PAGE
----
The clouds well up over the foothills casting a gray pall, bearing the angry spirits of the chindi who dance amid the scrub juniper. Brother Serra, was this what you found, wandering along the coast, tending the odd sheep, Indian and whatever else crossed your path?
The blue bird hopping across the dried grasses puffing its grey breastplate and cape sitting back, its long tail feathers a perfect counterbalance. It stares at the oppressing clouds and senses the impending rain. The horses wandering the hill pausing to graze on the sparse green grasses. The roan mare stares at the colt dashing among the trees then returns to her meal, awaiting the onset of evening.
The chindi await the fall of night when they are free to roam and steal other souls. Was your water rite more powerful than the blessing chants? Did you ward off their evil and purify the breeze of the mountains?
I want the sky to be that certain crimson tinged with burnt sienna and cinnabar, but today winter is holding sway and the sun sneaks off behind the gray wall from which it only peeked, and left the day one of grayscale where intensity replaced beauty and even the cardinal opted to stay high in the spruce, offering only an occasional glint of red. We come to expect this, it is a season of colorlessness, and the only question is whether we can hold out until spring returns the full pallette and nature takes up brush again.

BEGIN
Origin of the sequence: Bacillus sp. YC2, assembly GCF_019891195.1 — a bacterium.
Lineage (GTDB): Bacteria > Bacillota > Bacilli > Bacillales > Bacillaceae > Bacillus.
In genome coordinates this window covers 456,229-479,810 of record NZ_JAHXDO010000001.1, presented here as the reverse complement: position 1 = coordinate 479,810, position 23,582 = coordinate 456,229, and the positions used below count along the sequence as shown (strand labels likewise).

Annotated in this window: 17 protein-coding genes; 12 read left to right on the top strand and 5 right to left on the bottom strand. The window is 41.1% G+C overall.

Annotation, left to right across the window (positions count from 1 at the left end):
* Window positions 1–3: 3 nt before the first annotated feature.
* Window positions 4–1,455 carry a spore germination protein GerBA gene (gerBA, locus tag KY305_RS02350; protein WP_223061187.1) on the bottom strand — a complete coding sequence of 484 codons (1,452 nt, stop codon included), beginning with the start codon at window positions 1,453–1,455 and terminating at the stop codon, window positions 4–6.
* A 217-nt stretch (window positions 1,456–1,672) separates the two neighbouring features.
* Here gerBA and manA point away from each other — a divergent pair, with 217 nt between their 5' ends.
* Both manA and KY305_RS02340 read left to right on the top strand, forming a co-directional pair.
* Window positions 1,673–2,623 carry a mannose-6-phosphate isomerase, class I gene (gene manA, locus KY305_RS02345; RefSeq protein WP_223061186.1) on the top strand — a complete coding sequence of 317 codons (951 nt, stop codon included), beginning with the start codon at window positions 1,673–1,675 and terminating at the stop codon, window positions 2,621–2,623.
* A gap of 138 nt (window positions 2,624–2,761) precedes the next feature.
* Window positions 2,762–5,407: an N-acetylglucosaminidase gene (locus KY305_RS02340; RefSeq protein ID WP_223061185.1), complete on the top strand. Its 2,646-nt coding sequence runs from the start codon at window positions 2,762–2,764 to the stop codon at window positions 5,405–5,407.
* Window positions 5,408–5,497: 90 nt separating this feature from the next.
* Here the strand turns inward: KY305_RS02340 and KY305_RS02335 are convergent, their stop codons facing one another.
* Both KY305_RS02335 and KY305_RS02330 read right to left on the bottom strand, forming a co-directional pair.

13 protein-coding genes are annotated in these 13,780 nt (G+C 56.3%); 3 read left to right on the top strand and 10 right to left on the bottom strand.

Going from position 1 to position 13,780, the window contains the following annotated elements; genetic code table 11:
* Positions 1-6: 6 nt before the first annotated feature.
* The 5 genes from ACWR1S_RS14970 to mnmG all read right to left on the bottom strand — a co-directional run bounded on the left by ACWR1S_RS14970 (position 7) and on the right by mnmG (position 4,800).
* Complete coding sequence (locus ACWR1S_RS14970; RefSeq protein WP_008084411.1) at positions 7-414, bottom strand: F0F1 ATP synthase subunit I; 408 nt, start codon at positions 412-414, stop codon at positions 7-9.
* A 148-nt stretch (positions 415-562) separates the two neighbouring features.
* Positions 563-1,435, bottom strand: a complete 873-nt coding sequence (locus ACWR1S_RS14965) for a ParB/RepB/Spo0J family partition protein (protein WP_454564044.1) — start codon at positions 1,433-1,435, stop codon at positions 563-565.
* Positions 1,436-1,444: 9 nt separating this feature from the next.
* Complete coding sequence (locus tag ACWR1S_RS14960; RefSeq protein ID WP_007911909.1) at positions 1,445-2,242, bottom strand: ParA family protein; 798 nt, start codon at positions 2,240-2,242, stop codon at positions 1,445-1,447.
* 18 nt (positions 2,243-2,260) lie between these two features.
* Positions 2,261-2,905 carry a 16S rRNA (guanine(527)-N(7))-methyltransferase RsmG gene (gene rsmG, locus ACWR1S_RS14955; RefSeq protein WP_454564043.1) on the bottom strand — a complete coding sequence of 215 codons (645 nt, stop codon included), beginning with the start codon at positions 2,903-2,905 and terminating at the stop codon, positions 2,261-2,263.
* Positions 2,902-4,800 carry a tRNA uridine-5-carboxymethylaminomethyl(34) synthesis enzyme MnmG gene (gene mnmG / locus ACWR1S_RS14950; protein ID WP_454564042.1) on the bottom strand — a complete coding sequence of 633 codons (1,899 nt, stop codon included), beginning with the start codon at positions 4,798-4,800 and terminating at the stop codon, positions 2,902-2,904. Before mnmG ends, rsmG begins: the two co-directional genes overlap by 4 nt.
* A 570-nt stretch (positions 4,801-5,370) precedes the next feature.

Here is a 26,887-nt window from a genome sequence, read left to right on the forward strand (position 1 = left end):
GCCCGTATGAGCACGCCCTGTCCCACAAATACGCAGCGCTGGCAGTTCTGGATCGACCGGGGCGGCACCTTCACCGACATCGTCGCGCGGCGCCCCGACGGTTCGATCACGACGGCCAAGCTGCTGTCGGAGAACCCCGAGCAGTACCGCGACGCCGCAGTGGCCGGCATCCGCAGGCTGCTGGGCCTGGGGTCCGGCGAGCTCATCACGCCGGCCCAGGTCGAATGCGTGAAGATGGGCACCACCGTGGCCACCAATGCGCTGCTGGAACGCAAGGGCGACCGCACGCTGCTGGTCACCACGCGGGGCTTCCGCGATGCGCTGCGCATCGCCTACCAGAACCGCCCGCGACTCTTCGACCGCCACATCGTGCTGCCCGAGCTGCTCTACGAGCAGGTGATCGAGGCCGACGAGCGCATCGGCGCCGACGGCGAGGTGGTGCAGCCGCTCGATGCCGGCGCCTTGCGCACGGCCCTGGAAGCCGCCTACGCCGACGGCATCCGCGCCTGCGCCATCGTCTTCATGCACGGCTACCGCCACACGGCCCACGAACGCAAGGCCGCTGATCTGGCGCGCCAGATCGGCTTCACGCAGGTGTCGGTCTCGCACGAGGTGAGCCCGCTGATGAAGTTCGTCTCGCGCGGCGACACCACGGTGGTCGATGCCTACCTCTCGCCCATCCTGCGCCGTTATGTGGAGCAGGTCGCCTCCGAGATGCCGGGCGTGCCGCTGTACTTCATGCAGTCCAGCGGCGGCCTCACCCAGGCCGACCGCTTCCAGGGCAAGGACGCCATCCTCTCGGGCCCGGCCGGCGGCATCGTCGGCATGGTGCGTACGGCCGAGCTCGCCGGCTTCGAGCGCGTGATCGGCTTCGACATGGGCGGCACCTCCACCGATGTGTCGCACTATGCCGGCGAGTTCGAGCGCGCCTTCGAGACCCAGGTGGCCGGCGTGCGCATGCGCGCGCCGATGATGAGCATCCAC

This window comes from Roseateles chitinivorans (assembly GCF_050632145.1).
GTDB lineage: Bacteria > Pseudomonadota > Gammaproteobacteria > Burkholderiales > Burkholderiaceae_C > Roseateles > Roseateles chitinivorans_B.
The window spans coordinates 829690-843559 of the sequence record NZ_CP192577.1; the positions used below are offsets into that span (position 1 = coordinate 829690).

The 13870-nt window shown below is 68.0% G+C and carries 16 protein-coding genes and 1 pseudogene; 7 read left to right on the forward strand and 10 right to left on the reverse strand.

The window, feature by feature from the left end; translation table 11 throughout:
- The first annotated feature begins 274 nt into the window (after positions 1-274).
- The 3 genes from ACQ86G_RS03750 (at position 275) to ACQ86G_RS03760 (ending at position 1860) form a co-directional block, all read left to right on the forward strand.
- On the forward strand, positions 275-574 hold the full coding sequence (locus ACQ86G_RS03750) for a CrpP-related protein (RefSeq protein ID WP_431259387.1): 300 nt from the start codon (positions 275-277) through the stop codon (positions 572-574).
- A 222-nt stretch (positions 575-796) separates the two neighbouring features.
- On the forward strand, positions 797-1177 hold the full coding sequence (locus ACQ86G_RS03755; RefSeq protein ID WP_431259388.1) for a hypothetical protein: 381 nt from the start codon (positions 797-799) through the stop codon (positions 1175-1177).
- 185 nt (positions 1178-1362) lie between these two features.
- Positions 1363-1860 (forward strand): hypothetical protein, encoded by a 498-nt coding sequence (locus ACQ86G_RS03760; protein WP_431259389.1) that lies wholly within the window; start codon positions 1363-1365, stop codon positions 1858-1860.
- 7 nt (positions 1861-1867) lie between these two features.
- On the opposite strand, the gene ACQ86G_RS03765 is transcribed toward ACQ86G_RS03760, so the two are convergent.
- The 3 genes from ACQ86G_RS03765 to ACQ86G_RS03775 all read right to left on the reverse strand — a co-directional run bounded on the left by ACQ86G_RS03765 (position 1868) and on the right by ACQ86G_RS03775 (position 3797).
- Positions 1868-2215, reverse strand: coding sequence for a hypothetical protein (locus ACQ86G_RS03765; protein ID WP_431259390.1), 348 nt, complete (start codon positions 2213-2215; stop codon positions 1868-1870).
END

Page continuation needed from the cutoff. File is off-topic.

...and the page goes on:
Several things you need to understand. First, and foremost, a waterspout is a term no one around here has used in centuries, unless you mean a tornadic columnar vortex of water, and trust me, we spiders avoid those like the plague. Shocking, I know, but with eight legs we cannot swim. At best some of us can skitter across the surface for a bit. Another thing, while my family, the Arachnidae come in many sizes, and while I am far from the largest, I am also far from the smallest. . So let’s stop with the itsy bitsy, shall we. But most importantly, it wasn’t a damn water spout, it was a water slide, and I went up the stairs and rode the water down. That is what you do on a water slide. And at a water park, no one really cares about the rain, we are all wet already. Though I must admit, riding the slides in the sun is certainly more pleasant.
The moon has gone past full and as waning as I write, it’s slow retreat hopefully taking with it the burden of winter, that we now must measure in feet, the inches having been heaved up, one upon another. Spring will come soon for a taste of it, for spring is an inveterate tease, preferring to appear only long enough to let the melting snows floor around, and to occasionally into our homes, so that we, maps and markets in hand, pause to dream of the summer which we now doubt will ever appear.